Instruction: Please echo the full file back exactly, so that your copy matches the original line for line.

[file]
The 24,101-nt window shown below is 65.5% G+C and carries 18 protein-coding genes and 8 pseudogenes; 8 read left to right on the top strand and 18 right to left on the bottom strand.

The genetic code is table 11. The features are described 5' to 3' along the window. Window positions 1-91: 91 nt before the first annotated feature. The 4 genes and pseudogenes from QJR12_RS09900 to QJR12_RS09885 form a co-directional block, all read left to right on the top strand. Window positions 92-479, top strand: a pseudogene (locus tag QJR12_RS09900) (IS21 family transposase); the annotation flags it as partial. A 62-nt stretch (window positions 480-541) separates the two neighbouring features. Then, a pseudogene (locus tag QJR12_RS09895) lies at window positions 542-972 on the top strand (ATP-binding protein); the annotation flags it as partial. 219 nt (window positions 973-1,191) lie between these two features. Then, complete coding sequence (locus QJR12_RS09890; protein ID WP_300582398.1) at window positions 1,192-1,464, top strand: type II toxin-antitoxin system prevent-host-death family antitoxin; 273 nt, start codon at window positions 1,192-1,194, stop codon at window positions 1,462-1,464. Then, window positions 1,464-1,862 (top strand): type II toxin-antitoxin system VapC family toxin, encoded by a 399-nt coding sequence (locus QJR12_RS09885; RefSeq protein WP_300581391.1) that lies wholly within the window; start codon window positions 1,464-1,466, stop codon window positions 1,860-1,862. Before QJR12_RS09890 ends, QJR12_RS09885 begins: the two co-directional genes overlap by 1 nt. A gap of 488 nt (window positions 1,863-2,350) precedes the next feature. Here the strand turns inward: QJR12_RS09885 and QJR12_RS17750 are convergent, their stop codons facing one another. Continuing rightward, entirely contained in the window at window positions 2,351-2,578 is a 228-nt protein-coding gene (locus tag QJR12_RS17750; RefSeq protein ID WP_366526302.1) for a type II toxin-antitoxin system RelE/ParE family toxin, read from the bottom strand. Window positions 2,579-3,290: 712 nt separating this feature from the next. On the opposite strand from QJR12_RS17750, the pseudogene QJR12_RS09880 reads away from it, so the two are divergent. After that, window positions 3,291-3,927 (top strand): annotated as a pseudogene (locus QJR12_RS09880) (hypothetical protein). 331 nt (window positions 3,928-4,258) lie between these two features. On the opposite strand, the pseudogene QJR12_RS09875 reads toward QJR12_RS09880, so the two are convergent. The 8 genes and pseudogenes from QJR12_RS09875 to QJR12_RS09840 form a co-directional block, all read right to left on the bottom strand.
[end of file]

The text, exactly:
The 24,101-nt window shown below is 65.5% G+C and carries 18 protein-coding genes and 8 pseudogenes; 8 read left to right on the top strand and 18 right to left on the bottom strand.

The genetic code is table 11. The features are described 5' to 3' along the window. Window positions 1-91: 91 nt before the first annotated feature. The 4 genes and pseudogenes from QJR12_RS09900 to QJR12_RS09885 form a co-directional block, all read left to right on the top strand. Window positions 92-479, top strand: a pseudogene (locus tag QJR12_RS09900) (IS21 family transposase); the annotation flags it as partial. A 62-nt stretch (window positions 480-541) separates the two neighbouring features. Then, a pseudogene (locus tag QJR12_RS09895) lies at window positions 542-972 on the top strand (ATP-binding protein); the annotation flags it as partial. 219 nt (window positions 973-1,191) lie between these two features. Then, complete coding sequence (locus QJR12_RS09890; protein ID WP_300582398.1) at window positions 1,192-1,464, top strand: type II toxin-antitoxin system prevent-host-death family antitoxin; 273 nt, start codon at window positions 1,192-1,194, stop codon at window positions 1,462-1,464. Then, window positions 1,464-1,862 (top strand): type II toxin-antitoxin system VapC family toxin, encoded by a 399-nt coding sequence (locus QJR12_RS09885; RefSeq protein WP_300581391.1) that lies wholly within the window; start codon window positions 1,464-1,466, stop codon window positions 1,860-1,862. Before QJR12_RS09890 ends, QJR12_RS09885 begins: the two co-directional genes overlap by 1 nt. A gap of 488 nt (window positions 1,863-2,350) precedes the next feature. Here the strand turns inward: QJR12_RS09885 and QJR12_RS17750 are convergent, their stop codons facing one another. Continuing rightward, entirely contained in the window at window positions 2,351-2,578 is a 228-nt protein-coding gene (locus tag QJR12_RS17750; RefSeq protein ID WP_366526302.1) for a type II toxin-antitoxin system RelE/ParE family toxin, read from the bottom strand. Window positions 2,579-3,290: 712 nt separating this feature from the next. On the opposite strand from QJR12_RS17750, the pseudogene QJR12_RS09880 reads away from it, so the two are divergent. After that, window positions 3,291-3,927 (top strand): annotated as a pseudogene (locus QJR12_RS09880) (hypothetical protein). 331 nt (window positions 3,928-4,258) lie between these two features. On the opposite strand, the pseudogene QJR12_RS09875 reads toward QJR12_RS09880, so the two are convergent. The 8 genes and pseudogenes from QJR12_RS09875 to QJR12_RS09840 form a co-directional block, all read right to left on the bottom strand.